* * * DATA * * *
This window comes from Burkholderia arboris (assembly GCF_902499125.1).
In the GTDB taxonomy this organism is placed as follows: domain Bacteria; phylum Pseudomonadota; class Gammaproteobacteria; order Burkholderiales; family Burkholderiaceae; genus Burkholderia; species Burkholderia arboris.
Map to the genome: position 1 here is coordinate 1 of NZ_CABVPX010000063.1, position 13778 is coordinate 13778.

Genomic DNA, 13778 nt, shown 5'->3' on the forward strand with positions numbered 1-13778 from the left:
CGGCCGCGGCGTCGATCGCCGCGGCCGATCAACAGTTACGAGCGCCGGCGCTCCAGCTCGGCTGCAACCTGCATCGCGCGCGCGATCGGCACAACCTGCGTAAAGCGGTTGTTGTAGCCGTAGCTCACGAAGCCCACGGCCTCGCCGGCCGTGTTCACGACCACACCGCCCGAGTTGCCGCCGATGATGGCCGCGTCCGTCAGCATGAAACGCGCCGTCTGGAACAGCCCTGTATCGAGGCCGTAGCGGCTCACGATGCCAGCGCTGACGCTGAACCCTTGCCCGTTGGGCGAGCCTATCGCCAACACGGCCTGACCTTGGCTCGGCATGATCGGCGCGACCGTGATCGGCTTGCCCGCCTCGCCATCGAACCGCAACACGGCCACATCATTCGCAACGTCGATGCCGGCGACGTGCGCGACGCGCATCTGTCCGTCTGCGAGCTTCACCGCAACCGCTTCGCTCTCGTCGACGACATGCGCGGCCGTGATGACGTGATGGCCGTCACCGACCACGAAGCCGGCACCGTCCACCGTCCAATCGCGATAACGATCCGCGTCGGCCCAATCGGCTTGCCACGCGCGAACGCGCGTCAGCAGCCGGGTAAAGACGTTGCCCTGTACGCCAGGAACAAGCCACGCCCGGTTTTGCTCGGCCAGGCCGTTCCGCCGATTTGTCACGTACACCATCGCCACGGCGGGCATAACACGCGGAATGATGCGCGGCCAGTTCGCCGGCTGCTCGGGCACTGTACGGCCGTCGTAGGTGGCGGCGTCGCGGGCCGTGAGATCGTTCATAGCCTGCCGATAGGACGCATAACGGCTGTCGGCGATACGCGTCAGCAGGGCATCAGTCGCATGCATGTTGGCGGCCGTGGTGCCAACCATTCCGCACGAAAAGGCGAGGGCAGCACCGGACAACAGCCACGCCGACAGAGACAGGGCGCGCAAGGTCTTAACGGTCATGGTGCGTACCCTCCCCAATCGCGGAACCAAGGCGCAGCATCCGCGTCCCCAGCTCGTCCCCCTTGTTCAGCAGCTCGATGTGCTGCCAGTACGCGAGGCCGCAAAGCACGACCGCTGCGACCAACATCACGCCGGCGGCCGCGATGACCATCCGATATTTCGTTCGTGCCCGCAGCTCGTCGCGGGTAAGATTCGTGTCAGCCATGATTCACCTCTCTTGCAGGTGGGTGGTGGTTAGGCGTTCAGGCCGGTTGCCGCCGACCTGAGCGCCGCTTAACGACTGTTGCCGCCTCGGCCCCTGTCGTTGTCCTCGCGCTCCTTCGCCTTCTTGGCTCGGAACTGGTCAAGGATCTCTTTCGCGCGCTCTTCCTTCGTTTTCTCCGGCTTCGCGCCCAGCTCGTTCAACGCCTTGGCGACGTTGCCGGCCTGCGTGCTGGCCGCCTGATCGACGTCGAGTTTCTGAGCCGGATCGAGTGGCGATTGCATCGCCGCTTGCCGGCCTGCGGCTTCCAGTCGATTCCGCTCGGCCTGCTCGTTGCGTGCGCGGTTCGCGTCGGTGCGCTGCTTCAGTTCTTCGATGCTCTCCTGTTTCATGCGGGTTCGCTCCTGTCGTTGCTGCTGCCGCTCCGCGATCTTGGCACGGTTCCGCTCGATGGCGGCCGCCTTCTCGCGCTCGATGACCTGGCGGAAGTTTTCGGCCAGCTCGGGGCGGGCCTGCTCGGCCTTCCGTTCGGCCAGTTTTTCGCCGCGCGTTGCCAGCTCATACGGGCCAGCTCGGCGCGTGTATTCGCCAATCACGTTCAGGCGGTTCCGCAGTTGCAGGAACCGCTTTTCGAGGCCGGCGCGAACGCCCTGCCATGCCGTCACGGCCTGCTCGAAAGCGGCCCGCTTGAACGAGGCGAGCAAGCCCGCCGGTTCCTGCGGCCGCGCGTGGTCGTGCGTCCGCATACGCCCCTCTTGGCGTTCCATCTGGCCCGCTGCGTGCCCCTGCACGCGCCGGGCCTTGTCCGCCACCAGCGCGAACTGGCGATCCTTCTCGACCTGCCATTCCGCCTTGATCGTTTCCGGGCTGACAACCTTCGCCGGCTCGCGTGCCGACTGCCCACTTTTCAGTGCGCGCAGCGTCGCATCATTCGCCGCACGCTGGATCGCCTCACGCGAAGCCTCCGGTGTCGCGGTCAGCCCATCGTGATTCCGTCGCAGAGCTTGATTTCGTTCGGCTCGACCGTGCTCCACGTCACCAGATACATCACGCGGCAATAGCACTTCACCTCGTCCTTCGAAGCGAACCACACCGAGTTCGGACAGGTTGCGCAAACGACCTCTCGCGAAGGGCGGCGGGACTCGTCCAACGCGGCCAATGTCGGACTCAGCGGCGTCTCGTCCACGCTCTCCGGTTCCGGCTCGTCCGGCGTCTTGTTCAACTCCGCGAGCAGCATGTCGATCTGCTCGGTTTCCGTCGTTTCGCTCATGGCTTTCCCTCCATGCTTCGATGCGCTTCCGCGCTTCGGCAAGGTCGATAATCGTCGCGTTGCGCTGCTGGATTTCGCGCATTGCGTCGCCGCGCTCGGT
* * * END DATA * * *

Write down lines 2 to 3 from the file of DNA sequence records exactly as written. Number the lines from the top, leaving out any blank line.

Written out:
In the GTDB taxonomy this organism is placed as follows: domain Bacteria; phylum Pseudomonadota; class Gammaproteobacteria; order Burkholderiales; family Burkholderiaceae; genus Burkholderia; species Burkholderia arboris.
Map to the genome: position 1 here is coordinate 1 of NZ_CABVPX010000063.1, position 13778 is coordinate 13778.